Last week on my trip to Birmingham – which happened to fall on Ash Wednesday – I met some extraordinary people. Among them was Matthew, who had just set up a Hunger Hut with some in the grounds of the Cathedral, as part of the End Hunger Fast campaign. I used to do the fast of Ramadan years ago and know the power of it as both a personal and political act. They are doing a fasting relay to protest against food poverty in the UK caused by political policy and one of the initiators, the inspiring and radical Rev Keith Hebden, is doing a 40 day total fast, you may have seen this in the news. There is a lot around on this subject at the moment in the news and on the street, as every single safety net is being slashed in the guise of necessary austerity (in contrast to the uncollected corporate taxes which could render this totally unnecessary) and I think it’s difficult to make one’s voice heard amidst all of it, this panic, this moral crisis, where economy and ethics seem to have been set to different rooms and told not to speak to each other by those feverishly dismantling the welfare state.
But ancient rituals and disciplines, that double up as both spiritual and political acts – whether fasting or burning debts – can capture the imagination in a more oblique way.
I asked Matthew to enter a debt into The Book of Debts (read all Birmingham contributions here, they are powerful – and remember you can add yours before 3.15 Saturday to have it be read and burned as part of the finale ) and also to talk a bit about fasting as a public act. Here is what he said.
‘ A debt of socio-economic equality owed by the government to the poorest in society
End Hunger Fast is a national campaign to protest against recent policies by our government which are putting the rich before the poor . The government is saying that it’s ok for the richer to keep getting richer and the victims of that – the poorest people in our society – to be left at the bottom. We have got to a stage now in our society where we actually have – in the 21st century in Britain – people who are going hungry and can’t afford to eat – or who are reliant on charity. What we are saying is, we don’t think that’s right and we don’t think that is a just situation for our country. Already we have been here since 8.30 this morning and we have had a stream of people giving their own personal testimonies, their own stories of how they have been affected by the bedroom tax, by the benefit cuts, penalties to benefits.
There was one man who was here earlier talking about how he had gone to other countries in Europe and found short-term work and when he came back he was barred from the benefits system because he had been out of the country!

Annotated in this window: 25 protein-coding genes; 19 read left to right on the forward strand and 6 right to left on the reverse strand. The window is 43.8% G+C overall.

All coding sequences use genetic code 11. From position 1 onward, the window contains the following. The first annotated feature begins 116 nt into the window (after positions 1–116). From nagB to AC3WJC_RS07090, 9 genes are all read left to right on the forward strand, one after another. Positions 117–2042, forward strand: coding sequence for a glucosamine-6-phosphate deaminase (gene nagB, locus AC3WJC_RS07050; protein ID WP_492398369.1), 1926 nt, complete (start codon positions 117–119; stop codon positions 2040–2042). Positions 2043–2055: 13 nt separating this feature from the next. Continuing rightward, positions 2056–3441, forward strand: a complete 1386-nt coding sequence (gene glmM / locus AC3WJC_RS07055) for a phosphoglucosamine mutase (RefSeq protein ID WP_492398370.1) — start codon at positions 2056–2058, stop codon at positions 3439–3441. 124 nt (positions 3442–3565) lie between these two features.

So even people who are making an effort to go and get a job, to find work are being penalised by the system. And really this is a way of us speaking up; using our voice to say that we are not happy with this situation and we want our government to take account of that and to think about the poorest people in society when they are making those decisions.
The act of fasting
Fasting is an ancient spiritual discipline and I highly recommend it to anyone – so I would recommend it to David Cameron and it’s a very complex discipline. So it has the spiritual benefits but also something that has been used through history as a political tool, as a campaigning tool. Famously by Mahatma Gandhi. So, fasting in this context really is about our own spiritual experience of putting ourselves in the shoes of people who don’t have food. So we are not saying ‘o we have got plenty of food but we are going to campaign for people who haven’t got food, aren’t we good? We are saying, actually, part of this I understanding their experience. And it could be argued that there is an element of naivety about that as well, in that choosing to not have food is very different from being forced not to have food. But it’s about grounding the experience in something real, something physical – and something spiritual. And it’s about communicating how important this is to us. We are talking about realities that are difficult to articulate, difficult to explain in full, but there is a power to fasting, which can change things. And we do want to testify that we believe in that .’